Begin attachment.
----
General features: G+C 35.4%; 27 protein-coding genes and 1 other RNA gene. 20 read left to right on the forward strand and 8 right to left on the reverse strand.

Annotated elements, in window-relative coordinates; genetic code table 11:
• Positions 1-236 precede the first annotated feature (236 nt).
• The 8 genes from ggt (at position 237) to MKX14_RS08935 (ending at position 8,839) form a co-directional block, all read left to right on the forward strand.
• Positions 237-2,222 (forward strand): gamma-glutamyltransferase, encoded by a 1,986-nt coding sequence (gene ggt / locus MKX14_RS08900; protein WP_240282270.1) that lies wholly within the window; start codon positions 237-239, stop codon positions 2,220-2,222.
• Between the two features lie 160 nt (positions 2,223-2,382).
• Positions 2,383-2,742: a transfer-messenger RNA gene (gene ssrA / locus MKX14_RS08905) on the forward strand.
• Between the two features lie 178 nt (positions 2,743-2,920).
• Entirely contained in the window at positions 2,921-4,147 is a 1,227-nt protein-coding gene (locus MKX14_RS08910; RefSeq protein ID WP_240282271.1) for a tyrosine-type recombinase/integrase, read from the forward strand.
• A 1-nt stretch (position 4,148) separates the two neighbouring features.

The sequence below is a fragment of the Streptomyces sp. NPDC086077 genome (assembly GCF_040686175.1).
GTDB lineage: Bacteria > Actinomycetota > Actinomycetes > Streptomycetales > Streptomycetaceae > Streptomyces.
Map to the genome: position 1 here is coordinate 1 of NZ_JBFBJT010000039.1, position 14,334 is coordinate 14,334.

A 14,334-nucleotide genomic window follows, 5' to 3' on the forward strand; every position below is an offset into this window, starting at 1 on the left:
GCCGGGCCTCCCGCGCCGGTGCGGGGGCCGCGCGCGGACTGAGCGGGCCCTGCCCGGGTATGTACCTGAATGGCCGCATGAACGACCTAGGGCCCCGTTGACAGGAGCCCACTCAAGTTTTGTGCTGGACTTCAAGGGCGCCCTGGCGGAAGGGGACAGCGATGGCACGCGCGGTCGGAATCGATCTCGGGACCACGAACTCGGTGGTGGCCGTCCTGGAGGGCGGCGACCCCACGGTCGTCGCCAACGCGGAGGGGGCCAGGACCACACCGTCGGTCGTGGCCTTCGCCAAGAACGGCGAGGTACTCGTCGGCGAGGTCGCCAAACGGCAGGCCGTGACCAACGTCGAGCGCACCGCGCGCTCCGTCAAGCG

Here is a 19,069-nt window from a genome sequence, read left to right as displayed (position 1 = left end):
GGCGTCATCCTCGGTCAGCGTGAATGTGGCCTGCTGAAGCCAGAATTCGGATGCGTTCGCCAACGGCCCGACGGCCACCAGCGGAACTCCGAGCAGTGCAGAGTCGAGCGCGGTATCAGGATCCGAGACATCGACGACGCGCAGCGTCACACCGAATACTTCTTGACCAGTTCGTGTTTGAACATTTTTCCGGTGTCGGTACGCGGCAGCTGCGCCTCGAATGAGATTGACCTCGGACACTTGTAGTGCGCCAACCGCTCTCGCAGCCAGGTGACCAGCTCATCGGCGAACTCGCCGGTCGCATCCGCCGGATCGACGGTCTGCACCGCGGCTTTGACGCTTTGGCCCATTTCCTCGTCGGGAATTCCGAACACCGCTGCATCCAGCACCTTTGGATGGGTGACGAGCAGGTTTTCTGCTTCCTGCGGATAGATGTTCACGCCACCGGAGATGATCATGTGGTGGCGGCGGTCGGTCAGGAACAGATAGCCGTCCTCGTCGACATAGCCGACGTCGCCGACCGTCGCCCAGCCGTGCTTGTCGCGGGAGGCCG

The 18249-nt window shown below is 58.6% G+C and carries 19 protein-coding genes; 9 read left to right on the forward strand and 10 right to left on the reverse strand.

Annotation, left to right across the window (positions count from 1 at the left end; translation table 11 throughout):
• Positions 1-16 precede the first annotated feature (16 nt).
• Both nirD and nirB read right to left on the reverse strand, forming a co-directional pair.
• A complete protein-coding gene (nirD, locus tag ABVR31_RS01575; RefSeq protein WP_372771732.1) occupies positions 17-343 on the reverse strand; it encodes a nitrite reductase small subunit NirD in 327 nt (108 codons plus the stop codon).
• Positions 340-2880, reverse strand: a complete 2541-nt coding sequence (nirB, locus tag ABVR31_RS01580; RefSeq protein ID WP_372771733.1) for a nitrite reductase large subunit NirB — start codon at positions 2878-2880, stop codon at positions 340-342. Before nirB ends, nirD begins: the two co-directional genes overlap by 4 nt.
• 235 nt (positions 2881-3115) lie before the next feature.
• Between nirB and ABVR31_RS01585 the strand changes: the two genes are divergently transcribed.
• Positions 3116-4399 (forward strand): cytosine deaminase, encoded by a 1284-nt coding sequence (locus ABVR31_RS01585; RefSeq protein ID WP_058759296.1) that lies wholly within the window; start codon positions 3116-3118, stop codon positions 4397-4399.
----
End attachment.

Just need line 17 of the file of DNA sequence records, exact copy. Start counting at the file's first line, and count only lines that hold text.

GGCGTCATCCTCGGTCAGCGTGAATGTGGCCTGCTGAAGCCAGAATTCGGATGCGTTCGCCAACGGCCCGACGGCCACCAGCGGAACTCCGAGCAGTGCAGAGTCGAGCGCGGTATCAGGATCCGAGACATCGACGACGCGCAGCGTCACACCGAATACTTCTTGACCAGTTCGTGTTTGAACATTTTTCCGGTGTCGGTACGCGGCAGCTGCGCCTCGAATGAGATTGACCTCGGACACTTGTAGTGCGCCAACCGCTCTCGCAGCCAGGTGACCAGCTCATCGGCGAACTCGCCGGTCGCATCCGCCGGATCGACGGTCTGCACCGCGGCTTTGACGCTTTGGCCCATTTCCTCGTCGGGAATTCCGAACACCGCTGCATCCAGCACCTTTGGATGGGTGACGAGCAGGTTTTCTGCTTCCTGCGGATAGATGTTCACGCCACCGGAGATGATCATGTGGTGGCGGCGGTCGGTCAGGAACAGATAGCCGTCCTCGTCGACATAGCCGACGTCGCCGACCGTCGCCCAGCCGTGCTTGTCGCGGGAGGCCG